Dark Reading is part of the Informa Tech Division of Informa PLC

This site is operated by a business or businesses owned by Informa PLC and all copyright resides with them.Informa PLC's registered office is 5 Howick Place, London SW1P 1WG. Registered in England and Wales. Number 8860726.

Vulnerabilities / Threats

Scareware Using Bing Results To Expand Attack

Mass rogue antivirus campaign tricking search engines to return malicious links using results from Microsoft's search engine.




Slideshow: Cloud Security Pros And Cons
(click for larger image and for full photo gallery)
A new scareware attack serving rogue antivirus advertisements has been targeting Swiss and Dutch websites. Interestingly, the attack uses a novel technique to lure search engine users: it relies on Bing search results to stay relevant.

On Friday, Dancho Danchev, an independent security consultant based in the Netherlands, blogged that he'd been tracking "a blackhat SEO campaign that's persistently compromising legitimate sites within small ISPs in the Netherlands and Switzerland, for scareware-serving purposes."

He said, "Although this beneath-the-radar-targeting approach is nothing new, it once again emphasizes a well-proven mentality within the cybercrime ecosystem." Namely, target "hundreds of thousands of low-profile sites," using them to poison search engine results with fake links, and attackers can generate more traffic to those links than if they'd targeted more high-profile and better-secured websites.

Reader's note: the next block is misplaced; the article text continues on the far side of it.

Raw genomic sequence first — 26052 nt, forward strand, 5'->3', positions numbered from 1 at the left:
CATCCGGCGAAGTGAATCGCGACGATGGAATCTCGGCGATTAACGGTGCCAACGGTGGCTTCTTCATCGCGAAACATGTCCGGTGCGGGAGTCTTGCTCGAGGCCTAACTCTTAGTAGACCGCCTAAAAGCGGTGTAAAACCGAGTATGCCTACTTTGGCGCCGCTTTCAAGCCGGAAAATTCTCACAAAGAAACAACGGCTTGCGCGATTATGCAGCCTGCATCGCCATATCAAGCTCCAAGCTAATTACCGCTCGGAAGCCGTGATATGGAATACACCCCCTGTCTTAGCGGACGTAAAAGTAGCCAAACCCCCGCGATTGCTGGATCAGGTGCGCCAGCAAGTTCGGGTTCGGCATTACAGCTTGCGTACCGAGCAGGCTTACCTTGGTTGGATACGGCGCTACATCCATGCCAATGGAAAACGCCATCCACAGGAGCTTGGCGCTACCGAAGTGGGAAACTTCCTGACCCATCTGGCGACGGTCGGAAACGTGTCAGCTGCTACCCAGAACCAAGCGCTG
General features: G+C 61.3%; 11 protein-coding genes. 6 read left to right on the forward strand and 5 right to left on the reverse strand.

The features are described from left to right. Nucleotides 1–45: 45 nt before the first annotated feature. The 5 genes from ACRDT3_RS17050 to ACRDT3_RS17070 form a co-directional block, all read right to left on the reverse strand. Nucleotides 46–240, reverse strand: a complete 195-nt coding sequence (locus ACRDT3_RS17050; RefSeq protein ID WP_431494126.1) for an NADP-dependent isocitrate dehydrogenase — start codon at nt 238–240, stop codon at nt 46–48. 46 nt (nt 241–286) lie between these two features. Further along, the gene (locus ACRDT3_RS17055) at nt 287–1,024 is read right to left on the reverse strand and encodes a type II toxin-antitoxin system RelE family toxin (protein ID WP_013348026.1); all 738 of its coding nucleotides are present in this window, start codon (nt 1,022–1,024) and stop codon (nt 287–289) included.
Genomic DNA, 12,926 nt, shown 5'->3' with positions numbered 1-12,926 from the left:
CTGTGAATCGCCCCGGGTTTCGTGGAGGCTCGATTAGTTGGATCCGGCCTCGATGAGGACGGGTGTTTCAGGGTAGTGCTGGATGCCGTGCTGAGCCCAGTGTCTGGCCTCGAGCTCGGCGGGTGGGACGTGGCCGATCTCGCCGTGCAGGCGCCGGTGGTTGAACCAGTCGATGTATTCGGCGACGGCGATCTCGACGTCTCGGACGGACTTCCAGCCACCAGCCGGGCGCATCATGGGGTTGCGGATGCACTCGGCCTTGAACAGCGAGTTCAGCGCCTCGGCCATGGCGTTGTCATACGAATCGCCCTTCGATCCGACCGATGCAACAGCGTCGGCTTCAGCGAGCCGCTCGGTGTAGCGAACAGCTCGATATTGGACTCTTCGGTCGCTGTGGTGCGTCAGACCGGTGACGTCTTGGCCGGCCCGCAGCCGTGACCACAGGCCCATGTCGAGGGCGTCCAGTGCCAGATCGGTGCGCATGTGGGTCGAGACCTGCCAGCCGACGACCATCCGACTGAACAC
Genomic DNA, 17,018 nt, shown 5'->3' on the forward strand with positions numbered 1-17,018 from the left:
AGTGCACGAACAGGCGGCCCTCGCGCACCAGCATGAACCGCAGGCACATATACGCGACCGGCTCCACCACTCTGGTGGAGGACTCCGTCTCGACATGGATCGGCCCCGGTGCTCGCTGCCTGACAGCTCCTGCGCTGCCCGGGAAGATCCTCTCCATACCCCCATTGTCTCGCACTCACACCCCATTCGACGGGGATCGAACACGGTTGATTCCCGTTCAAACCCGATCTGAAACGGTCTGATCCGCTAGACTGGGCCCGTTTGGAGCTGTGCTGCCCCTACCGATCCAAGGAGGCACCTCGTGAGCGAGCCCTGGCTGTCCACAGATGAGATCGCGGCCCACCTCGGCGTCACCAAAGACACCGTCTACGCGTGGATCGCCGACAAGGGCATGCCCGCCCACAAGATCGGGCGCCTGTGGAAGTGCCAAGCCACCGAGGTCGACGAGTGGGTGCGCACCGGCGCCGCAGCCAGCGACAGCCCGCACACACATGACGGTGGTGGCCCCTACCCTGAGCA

Typically, these rogue antivirus -- or as Google calls it, fake AV -- campaigns infect numerous websites as fast possible, before the search engine operators catch on, and this attack was no exception. "In many cases we were looking at mass compromises where a server hosting hundreds of websites was compromised," blogged Bojan Zdrnja, at the SANS Internet Storm Center, on Tuesday.

He said the new attack resembles rogue AV campaigns seen this past June and July, in which attackers infected all PHP files on a targeted website. This attack, however, only places a single, master PHP script -- often dubbed "page.php" or "wp-page.php" -- which then "phones home" for further instructions and downloads additional PHP scripts as required.

Whenever a search engine crawler indexes an infected website, the master script takes the keyword sought by the crawler and requests the top 50 results for that keyword from Bing. The master script massages the Bing results, strips out any JavaScript, again phones home -- receiving 100 links to other compromised websites -- and uses the Bing results and links to create an index.html page, which it returns to the web crawler.

Interestingly, the master script also hides itself, refusing to display if accessed directly. Instead, it only responds to web crawler requests, or to referrers, meaning someone clicked on a rogue AV link in search engine results. At that point, "the browser is redirected to a third site -- and possibly fourth -- that displays the infamous RogueAV warnings," said Zdrnja.